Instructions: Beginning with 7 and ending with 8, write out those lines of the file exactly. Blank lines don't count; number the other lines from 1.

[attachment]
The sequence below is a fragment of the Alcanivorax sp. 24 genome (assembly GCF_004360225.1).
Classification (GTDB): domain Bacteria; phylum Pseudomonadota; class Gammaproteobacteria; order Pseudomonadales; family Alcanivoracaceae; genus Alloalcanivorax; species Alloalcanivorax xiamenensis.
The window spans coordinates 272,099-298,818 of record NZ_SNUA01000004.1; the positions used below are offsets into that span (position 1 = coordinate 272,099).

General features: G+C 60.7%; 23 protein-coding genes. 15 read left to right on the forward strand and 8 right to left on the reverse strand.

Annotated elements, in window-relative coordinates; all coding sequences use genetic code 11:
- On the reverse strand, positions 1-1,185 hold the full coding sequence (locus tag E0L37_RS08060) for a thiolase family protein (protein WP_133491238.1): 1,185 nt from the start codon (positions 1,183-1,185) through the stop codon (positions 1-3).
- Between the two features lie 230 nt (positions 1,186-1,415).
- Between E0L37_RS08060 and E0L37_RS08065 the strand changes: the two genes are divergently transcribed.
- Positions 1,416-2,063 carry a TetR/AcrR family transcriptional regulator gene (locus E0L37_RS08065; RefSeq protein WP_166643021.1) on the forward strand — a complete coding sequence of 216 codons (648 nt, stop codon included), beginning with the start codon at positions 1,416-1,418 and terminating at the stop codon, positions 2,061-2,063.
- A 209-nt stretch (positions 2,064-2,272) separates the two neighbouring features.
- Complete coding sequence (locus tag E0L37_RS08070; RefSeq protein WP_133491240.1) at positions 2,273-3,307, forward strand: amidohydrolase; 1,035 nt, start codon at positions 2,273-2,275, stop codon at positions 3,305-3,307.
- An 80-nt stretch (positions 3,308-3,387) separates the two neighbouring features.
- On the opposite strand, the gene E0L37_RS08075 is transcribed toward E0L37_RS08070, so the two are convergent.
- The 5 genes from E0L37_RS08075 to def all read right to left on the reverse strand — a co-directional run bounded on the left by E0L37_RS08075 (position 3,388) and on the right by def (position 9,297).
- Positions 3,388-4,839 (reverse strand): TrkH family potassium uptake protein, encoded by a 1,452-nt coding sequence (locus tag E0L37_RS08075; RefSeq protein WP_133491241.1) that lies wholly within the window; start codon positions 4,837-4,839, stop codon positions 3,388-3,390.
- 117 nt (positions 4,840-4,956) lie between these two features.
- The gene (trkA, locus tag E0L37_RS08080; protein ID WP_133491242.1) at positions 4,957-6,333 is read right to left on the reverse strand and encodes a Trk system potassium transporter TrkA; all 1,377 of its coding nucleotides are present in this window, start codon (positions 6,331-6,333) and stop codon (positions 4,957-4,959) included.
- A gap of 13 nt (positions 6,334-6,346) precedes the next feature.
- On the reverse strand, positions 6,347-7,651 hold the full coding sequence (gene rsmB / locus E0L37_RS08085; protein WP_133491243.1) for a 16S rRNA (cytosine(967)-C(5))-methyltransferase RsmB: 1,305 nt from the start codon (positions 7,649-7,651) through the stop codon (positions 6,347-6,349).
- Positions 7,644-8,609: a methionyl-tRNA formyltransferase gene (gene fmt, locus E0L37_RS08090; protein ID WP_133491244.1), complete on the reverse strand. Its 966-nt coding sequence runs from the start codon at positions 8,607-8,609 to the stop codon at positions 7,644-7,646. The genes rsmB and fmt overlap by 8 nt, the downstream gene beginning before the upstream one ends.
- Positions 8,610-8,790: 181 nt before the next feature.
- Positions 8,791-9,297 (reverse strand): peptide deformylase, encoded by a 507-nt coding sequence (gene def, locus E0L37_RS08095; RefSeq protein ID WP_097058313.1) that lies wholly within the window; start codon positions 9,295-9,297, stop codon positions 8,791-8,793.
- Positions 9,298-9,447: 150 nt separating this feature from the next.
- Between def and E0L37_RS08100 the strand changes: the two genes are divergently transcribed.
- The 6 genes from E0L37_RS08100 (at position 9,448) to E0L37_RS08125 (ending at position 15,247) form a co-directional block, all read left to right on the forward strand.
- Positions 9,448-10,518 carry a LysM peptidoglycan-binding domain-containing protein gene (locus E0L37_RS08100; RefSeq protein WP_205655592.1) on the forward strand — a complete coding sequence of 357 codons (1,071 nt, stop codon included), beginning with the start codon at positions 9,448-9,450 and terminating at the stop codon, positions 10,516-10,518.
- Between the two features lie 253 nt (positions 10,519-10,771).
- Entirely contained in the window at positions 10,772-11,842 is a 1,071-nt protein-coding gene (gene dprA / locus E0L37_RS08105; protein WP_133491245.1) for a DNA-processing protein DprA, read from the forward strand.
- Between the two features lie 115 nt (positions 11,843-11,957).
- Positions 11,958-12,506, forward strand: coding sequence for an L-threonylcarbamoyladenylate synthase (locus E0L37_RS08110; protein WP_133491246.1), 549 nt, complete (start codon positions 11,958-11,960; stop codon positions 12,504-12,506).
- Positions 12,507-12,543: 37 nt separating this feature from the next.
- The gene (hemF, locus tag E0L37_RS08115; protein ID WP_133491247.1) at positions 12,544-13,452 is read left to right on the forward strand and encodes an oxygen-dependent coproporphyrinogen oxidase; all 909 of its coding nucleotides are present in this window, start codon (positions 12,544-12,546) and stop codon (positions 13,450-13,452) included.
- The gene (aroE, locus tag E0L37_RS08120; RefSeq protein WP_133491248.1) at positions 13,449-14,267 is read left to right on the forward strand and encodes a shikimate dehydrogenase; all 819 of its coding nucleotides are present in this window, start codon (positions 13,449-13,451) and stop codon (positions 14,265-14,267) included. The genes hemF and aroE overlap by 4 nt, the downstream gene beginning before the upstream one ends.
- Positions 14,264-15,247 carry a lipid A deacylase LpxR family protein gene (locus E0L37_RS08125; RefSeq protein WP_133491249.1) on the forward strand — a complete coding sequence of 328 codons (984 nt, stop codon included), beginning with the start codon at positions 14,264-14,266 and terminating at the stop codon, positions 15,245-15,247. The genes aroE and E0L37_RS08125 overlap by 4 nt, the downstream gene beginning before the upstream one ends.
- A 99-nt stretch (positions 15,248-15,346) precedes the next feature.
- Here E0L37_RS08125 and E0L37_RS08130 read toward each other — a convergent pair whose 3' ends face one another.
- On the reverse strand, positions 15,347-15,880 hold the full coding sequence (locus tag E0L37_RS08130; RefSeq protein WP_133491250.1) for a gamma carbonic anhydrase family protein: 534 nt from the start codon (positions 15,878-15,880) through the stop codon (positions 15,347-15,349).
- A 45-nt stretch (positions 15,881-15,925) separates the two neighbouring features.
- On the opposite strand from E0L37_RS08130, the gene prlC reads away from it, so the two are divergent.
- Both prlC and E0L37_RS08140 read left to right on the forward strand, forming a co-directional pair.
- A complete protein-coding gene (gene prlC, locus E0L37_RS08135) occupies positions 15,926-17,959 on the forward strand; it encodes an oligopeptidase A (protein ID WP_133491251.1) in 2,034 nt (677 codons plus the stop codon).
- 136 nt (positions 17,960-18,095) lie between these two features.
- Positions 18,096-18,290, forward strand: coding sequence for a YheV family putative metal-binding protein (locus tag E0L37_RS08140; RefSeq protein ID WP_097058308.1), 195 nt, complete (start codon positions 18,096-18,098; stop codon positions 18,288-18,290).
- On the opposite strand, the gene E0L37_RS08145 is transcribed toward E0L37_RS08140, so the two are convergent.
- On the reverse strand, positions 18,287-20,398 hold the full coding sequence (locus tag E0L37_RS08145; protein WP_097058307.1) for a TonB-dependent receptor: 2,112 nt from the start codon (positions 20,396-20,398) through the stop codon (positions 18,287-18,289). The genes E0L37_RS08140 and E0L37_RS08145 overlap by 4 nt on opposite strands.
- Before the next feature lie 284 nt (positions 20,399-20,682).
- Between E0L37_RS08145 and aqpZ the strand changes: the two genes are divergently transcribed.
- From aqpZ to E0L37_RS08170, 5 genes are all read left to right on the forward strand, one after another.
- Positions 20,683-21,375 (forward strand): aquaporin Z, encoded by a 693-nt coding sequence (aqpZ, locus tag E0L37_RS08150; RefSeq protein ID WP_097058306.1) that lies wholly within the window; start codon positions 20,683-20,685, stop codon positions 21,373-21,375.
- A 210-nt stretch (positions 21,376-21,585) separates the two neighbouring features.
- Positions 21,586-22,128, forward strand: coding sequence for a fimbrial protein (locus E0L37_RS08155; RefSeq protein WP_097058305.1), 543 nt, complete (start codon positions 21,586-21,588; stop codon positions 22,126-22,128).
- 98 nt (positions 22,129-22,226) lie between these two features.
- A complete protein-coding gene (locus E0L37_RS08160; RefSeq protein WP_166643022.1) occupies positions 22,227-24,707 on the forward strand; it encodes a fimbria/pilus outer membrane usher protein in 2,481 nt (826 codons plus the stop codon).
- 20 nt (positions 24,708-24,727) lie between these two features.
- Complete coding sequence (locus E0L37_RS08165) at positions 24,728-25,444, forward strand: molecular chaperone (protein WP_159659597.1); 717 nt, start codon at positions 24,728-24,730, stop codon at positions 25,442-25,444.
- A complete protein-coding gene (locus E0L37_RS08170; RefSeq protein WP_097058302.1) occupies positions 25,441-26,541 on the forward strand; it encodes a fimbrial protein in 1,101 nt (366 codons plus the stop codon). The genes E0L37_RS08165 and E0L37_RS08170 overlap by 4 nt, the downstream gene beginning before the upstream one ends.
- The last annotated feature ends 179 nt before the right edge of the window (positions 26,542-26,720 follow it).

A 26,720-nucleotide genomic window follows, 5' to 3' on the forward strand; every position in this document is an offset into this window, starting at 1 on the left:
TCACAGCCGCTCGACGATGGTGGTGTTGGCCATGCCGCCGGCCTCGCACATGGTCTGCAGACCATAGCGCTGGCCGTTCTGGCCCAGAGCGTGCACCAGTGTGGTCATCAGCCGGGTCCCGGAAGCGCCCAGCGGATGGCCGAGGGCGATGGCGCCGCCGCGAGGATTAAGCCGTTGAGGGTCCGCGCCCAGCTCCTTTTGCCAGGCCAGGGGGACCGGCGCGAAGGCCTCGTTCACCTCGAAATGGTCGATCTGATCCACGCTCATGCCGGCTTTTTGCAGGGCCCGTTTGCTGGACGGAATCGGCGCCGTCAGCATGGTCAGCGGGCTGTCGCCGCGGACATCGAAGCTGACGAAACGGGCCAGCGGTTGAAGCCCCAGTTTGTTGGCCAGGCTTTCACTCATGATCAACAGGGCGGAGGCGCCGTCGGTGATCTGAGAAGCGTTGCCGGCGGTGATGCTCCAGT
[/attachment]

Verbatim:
- Between the two features lie 230 nt (positions 1,186-1,415).
- Between E0L37_RS08060 and E0L37_RS08065 the strand changes: the two genes are divergently transcribed.